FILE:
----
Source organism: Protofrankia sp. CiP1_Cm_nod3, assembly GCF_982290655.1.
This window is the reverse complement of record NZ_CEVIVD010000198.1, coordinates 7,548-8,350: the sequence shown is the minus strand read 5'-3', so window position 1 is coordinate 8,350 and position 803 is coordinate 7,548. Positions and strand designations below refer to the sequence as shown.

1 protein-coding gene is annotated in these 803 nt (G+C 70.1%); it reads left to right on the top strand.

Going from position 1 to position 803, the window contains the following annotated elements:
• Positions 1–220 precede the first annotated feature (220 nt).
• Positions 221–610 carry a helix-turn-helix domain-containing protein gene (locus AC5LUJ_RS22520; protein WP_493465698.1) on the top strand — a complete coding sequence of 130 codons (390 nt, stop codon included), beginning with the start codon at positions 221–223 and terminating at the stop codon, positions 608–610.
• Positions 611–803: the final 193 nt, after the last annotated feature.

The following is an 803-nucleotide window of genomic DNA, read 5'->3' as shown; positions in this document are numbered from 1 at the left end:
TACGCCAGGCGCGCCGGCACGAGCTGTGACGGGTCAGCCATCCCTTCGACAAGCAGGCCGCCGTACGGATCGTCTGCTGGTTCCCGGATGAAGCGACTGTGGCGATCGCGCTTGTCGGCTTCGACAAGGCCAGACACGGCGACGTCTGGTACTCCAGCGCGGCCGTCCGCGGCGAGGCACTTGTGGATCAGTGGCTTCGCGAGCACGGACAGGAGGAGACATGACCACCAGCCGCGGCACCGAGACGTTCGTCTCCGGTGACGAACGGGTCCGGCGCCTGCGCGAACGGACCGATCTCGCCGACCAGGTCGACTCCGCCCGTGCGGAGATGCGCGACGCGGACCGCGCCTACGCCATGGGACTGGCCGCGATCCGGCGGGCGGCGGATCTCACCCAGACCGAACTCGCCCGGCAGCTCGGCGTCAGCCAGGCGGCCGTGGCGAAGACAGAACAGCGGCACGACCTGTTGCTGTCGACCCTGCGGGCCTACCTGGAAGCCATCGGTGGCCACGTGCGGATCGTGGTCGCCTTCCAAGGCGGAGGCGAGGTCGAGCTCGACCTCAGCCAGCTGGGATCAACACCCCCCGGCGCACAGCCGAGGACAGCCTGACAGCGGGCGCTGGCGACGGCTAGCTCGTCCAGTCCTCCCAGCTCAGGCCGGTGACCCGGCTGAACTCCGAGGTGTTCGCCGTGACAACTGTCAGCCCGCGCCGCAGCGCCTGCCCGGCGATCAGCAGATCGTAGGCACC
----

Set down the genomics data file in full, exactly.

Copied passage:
Source organism: Protofrankia sp. CiP1_Cm_nod3, assembly GCF_982290655.1.
This window is the reverse complement of record NZ_CEVIVD010000198.1, coordinates 7,548-8,350: the sequence shown is the minus strand read 5'-3', so window position 1 is coordinate 8,350 and position 803 is coordinate 7,548. Positions and strand designations below refer to the sequence as shown.

1 protein-coding gene is annotated in these 803 nt (G+C 70.1%); it reads left to right on the top strand.

Going from position 1 to position 803, the window contains the following annotated elements:
• Positions 1–220 precede the first annotated feature (220 nt).
• Positions 221–610 carry a helix-turn-helix domain-containing protein gene (locus AC5LUJ_RS22520; protein WP_493465698.1) on the top strand — a complete coding sequence of 130 codons (390 nt, stop codon included), beginning with the start codon at positions 221–223 and terminating at the stop codon, positions 608–610.
• Positions 611–803: the final 193 nt, after the last annotated feature.

The following is an 803-nucleotide window of genomic DNA, read 5'->3' as shown; positions in this document are numbered from 1 at the left end:
TACGCCAGGCGCGCCGGCACGAGCTGTGACGGGTCAGCCATCCCTTCGACAAGCAGGCCGCCGTACGGATCGTCTGCTGGTTCCCGGATGAAGCGACTGTGGCGATCGCGCTTGTCGGCTTCGACAAGGCCAGACACGGCGACGTCTGGTACTCCAGCGCGGCCGTCCGCGGCGAGGCACTTGTGGATCAGTGGCTTCGCGAGCACGGACAGGAGGAGACATGACCACCAGCCGCGGCACCGAGACGTTCGTCTCCGGTGACGAACGGGTCCGGCGCCTGCGCGAACGGACCGATCTCGCCGACCAGGTCGACTCCGCCCGTGCGGAGATGCGCGACGCGGACCGCGCCTACGCCATGGGACTGGCCGCGATCCGGCGGGCGGCGGATCTCACCCAGACCGAACTCGCCCGGCAGCTCGGCGTCAGCCAGGCGGCCGTGGCGAAGACAGAACAGCGGCACGACCTGTTGCTGTCGACCCTGCGGGCCTACCTGGAAGCCATCGGTGGCCACGTGCGGATCGTGGTCGCCTTCCAAGGCGGAGGCGAGGTCGAGCTCGACCTCAGCCAGCTGGGATCAACACCCCCCGGCGCACAGCCGAGGACAGCCTGACAGCGGGCGCTGGCGACGGCTAGCTCGTCCAGTCCTCCCAGCTCAGGCCGGTGACCCGGCTGAACTCCGAGGTGTTCGCCGTGACAACTGTCAGCCCGCGCCGCAGCGCCTGCCCGGCGATCAGCAGATCGTAGGCACC